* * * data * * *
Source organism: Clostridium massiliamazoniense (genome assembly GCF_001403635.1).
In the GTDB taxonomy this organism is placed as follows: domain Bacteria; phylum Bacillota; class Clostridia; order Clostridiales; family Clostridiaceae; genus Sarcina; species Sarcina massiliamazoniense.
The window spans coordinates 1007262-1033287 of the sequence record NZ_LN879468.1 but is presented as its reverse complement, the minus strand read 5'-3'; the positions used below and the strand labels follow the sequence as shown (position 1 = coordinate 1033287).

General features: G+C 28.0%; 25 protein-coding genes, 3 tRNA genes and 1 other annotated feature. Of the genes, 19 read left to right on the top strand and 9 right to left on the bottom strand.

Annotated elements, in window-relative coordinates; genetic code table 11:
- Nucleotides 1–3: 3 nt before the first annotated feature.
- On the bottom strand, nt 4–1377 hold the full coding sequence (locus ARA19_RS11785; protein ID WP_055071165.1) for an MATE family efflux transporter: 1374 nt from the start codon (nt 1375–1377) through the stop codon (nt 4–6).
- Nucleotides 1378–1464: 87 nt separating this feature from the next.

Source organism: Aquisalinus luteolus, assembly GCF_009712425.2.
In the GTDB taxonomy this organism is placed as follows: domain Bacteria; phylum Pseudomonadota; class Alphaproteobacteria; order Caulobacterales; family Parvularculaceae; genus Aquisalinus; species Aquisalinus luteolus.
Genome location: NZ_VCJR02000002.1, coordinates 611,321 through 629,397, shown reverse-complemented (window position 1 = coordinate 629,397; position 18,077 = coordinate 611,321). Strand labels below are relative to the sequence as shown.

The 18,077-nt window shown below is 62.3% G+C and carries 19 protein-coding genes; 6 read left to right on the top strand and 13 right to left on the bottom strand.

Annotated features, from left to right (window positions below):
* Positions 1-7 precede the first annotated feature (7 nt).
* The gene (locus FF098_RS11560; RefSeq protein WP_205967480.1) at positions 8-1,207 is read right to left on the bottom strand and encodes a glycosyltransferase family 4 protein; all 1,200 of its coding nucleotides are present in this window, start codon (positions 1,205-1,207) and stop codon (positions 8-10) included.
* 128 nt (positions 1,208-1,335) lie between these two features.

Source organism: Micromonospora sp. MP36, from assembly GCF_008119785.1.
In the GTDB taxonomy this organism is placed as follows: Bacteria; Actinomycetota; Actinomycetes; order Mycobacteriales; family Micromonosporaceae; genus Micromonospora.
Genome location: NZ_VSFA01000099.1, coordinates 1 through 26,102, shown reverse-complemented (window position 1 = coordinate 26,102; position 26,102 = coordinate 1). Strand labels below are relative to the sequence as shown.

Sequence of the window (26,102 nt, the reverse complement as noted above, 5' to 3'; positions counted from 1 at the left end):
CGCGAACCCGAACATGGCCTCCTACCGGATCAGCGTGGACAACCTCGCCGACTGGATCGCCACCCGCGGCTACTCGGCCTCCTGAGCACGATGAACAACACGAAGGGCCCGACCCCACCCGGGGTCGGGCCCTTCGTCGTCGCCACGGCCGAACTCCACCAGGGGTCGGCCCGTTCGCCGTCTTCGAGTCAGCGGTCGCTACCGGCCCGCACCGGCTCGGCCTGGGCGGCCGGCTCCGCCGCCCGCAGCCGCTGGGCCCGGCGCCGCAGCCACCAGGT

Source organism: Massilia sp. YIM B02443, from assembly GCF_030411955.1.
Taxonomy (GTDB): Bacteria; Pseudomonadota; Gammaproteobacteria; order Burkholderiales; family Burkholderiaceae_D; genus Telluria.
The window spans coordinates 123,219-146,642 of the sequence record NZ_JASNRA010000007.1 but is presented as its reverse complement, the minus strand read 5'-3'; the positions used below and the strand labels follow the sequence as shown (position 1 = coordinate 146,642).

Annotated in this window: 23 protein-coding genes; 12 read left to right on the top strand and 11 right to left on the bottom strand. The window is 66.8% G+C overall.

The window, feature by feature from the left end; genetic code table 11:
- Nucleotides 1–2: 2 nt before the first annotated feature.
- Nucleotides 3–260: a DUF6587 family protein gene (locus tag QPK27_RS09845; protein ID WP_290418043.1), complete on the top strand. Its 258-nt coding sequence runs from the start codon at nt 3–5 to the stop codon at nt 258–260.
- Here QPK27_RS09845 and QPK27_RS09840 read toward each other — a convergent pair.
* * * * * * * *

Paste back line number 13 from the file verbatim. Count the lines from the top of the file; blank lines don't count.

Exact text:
Annotated features, from left to right (window positions below):